Sunday, December 23, 2018

Christmas recipe: Beef Wellington

Frankly, it's overrated. A straight beef tenderloin roast is just as good, but less fancy.


But if you'd like to put on a bit of show, it's perfect. The thing is, beef tenderloin has the least flavor of all cuts of beef. Although also the most tender. So you have to boost the flavor. Roasting outside on a grill is best to impart a smoke flavor. But you hardly roast it at all. It cooks twice. Once to sear it, then again as the outside pastry bakes. And that's where your risk overcooking the beef. The chef protects the beef with another layer of mushrooms and chestnuts and an exceedingly thin layer of prosciutto.

Here, the flavor is boosted with mustard.

He says, "English mustard." Ha!

It is to laugh.

I made my own mustard from ordinary powdered mustard and mustard seeds and it blew my mind. Better than any mustard I've tasted.

Here's how.

Dump an entire tin of mustard powder into a bowl. Don't be shy. Don't hold back. Don't go, "Oh, I'll experiment with half a tin." The WHOLE tin, I said. Go for it.

Dampen the powder with your favorite vinegar until it turns to thick sludge. Too thick to use. The powder will explode with aroma. Like it's been activated. But it will will keep absorbing vinegar. Soon as you get it wet as you like, then it keeps getting thicker and thicker. It takes a long while for it to absorb and you'll end up adding more vinegar than intended.

So at some point stop adding vinegar. Add as much as you'd like your powder to have, then stop. Switch to water. Here your mustard gets diluted, to something more reasonable. It's a balance that you determine.

Any other flavor you add is superfluous, and I'll say, a bit silly.

The mustard plant, and horseradish plant and wasabi plant are all the same family, Brassicaceae, along with all of the cabbages, most are herbaceous plants.

The flavor weakens with time. The seeds, the powder oxidizes and its flavor and nutrition evaporates. Best made in smaller batches that will be used fairly quickly. One tin of powder is a good size. And when you do this, I swear, it will knock your socks off.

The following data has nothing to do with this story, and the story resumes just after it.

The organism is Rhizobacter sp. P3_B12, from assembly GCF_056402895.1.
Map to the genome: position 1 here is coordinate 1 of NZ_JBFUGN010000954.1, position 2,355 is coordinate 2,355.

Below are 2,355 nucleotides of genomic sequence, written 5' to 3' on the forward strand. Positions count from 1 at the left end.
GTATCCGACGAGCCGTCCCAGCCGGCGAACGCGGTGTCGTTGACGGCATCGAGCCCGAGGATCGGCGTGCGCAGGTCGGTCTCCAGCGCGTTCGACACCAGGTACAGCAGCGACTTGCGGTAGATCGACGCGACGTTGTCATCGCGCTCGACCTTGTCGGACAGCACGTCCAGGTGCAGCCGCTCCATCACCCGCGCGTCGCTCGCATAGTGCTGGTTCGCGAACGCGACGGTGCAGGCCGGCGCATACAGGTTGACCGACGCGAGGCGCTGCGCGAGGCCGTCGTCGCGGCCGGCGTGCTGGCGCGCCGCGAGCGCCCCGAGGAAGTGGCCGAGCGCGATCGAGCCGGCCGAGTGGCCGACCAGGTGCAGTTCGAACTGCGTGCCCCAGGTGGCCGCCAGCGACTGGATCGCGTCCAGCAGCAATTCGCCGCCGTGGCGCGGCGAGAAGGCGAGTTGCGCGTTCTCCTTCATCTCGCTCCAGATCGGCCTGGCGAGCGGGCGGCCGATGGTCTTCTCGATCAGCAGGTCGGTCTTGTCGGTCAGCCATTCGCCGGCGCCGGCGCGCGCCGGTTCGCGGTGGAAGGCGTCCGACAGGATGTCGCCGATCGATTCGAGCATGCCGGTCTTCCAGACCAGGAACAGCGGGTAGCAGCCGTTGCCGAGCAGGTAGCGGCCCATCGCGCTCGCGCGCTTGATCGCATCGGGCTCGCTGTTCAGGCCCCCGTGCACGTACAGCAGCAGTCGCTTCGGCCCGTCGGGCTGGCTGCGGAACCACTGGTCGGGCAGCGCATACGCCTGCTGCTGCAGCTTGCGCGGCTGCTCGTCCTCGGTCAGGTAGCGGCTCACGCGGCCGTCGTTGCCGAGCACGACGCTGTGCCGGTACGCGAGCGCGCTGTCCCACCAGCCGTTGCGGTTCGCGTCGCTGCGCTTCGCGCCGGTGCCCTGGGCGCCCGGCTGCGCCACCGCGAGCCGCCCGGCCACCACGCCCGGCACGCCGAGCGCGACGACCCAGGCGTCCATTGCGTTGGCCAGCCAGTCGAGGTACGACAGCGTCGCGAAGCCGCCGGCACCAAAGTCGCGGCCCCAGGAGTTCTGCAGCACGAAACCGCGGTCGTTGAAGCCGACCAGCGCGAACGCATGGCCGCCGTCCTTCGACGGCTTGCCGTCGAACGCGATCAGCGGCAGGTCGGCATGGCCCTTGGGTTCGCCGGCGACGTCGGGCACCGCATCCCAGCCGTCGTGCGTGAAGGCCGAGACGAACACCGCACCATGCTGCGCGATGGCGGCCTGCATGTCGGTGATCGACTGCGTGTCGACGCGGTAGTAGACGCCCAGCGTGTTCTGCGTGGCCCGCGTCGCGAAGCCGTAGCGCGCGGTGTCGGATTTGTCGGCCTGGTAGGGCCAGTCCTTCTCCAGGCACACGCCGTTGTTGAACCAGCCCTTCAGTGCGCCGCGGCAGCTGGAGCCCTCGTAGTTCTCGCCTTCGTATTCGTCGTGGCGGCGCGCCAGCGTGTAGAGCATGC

Be sure to wear socks so they can be properly knocked off.


Fr Martin Fox said...

I have made Ramsay's Beef Wellington several times, but without the chestnuts. It turned out nicely each time, meat nicely pink and the pastry looking beautiful. Credit to Ramsay for proposing a recipe that works and isn't that hard, once you've done it the first time.

What I have yet to manage is getting the underside reasonably well baked. I wonder if it would work to cook on a mesh rack?

Also, the ends tend to be big lumps of the pastry, but I found that these parts were delicious reheated, and buttered, for breakfast. Also, leftover mushroom stuff was really good in an omelette.

I used Dijon mustard too. That's what I like, and I already have two types of mustard in my fridge, I am not buying a third.

But, yes, it is kind of fancypants, and not cheap. Ribeyes on the grill would be easier, cheaper and delicious.

Chip Ahoy said...

Why did you leave out the chestnuts?

Come on!

Maybe a pizza stone will work for the bottom.

Fr Martin Fox said...

LOL. Ramsay has a recipe out there without chestnuts. That seems to be a Christmas thing, and I didn't make it for Christmas.